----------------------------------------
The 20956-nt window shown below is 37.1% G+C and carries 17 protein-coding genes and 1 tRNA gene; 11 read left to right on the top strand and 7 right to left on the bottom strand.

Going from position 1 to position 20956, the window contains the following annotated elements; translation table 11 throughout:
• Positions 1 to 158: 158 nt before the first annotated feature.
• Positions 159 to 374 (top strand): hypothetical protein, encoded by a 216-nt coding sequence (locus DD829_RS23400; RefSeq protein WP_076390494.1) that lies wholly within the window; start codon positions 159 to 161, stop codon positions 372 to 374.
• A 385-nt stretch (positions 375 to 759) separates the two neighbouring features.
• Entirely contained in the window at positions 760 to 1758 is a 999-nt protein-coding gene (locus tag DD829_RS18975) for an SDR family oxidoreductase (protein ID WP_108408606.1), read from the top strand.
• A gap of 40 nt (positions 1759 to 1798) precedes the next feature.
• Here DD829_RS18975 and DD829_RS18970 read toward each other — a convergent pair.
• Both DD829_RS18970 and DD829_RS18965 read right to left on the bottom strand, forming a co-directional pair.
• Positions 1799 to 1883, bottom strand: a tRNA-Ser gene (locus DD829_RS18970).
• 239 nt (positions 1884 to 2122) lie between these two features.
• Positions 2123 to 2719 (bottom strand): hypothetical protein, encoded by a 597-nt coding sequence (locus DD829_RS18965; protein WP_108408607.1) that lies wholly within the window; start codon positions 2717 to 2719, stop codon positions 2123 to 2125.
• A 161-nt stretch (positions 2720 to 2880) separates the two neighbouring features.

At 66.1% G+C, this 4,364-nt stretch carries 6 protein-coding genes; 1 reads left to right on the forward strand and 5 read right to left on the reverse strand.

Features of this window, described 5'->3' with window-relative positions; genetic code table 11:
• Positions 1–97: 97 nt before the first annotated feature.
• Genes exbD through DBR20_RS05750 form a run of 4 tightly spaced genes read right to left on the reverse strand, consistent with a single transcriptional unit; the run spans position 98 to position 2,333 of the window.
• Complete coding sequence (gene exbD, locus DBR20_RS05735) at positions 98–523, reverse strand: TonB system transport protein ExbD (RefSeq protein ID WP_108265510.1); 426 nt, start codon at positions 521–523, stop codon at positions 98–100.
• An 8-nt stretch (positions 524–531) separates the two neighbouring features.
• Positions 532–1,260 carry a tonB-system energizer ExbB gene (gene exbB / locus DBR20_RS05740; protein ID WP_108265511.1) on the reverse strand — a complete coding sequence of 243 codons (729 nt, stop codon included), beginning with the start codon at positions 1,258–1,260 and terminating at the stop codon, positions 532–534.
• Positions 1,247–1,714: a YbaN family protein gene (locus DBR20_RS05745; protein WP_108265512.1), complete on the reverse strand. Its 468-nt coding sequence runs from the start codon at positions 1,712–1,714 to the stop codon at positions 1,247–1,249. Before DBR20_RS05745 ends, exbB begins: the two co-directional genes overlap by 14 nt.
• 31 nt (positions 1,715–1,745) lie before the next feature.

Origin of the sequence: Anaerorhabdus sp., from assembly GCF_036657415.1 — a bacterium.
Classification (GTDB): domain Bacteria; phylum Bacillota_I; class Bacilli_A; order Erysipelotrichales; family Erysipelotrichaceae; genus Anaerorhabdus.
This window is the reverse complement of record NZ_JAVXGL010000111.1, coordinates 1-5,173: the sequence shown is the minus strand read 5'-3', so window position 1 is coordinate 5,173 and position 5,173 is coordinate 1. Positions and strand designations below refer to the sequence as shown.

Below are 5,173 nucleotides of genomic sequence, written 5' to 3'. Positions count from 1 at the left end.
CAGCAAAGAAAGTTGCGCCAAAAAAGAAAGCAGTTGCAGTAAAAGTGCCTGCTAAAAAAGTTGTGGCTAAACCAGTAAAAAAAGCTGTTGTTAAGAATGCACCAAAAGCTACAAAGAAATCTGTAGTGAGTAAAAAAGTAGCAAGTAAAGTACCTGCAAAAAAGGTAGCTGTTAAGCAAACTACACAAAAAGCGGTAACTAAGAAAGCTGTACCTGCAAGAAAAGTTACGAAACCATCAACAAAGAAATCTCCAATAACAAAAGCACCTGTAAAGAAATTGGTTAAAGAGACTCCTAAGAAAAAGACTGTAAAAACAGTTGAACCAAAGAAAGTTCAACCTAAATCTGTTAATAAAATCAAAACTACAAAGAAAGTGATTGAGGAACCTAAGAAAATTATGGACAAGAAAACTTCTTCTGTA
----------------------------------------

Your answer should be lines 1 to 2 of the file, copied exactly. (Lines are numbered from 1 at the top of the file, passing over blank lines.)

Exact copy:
The 20956-nt window shown below is 37.1% G+C and carries 17 protein-coding genes and 1 tRNA gene; 11 read left to right on the top strand and 7 right to left on the bottom strand.

Going from position 1 to position 20956, the window contains the following annotated elements; translation table 11 throughout: